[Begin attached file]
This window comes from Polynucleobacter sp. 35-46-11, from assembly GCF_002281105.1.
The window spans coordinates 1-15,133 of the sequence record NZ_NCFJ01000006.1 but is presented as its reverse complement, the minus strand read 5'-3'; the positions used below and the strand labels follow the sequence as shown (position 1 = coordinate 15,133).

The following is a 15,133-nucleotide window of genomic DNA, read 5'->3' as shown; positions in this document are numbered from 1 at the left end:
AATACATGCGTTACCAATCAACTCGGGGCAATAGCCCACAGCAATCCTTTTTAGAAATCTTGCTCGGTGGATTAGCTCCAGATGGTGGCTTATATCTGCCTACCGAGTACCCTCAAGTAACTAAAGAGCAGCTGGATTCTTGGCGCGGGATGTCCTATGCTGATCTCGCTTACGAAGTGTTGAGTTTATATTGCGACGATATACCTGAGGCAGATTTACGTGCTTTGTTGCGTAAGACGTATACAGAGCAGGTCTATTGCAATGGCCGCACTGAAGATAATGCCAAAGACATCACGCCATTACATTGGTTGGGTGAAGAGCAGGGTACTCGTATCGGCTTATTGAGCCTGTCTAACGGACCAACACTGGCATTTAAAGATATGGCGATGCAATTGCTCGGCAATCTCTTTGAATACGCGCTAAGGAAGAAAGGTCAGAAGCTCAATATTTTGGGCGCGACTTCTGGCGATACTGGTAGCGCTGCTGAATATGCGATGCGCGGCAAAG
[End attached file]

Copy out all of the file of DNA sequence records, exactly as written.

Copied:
This window comes from Polynucleobacter sp. 35-46-11, from assembly GCF_002281105.1.
The window spans coordinates 1-15,133 of the sequence record NZ_NCFJ01000006.1 but is presented as its reverse complement, the minus strand read 5'-3'; the positions used below and the strand labels follow the sequence as shown (position 1 = coordinate 15,133).

The following is a 15,133-nucleotide window of genomic DNA, read 5'->3' as shown; positions in this document are numbered from 1 at the left end:
AATACATGCGTTACCAATCAACTCGGGGCAATAGCCCACAGCAATCCTTTTTAGAAATCTTGCTCGGTGGATTAGCTCCAGATGGTGGCTTATATCTGCCTACCGAGTACCCTCAAGTAACTAAAGAGCAGCTGGATTCTTGGCGCGGGATGTCCTATGCTGATCTCGCTTACGAAGTGTTGAGTTTATATTGCGACGATATACCTGAGGCAGATTTACGTGCTTTGTTGCGTAAGACGTATACAGAGCAGGTCTATTGCAATGGCCGCACTGAAGATAATGCCAAAGACATCACGCCATTACATTGGTTGGGTGAAGAGCAGGGTACTCGTATCGGCTTATTGAGCCTGTCTAACGGACCAACACTGGCATTTAAAGATATGGCGATGCAATTGCTCGGCAATCTCTTTGAATACGCGCTAAGGAAGAAAGGTCAGAAGCTCAATATTTTGGGCGCGACTTCTGGCGATACTGGTAGCGCTGCTGAATATGCGATGCGCGGCAAAG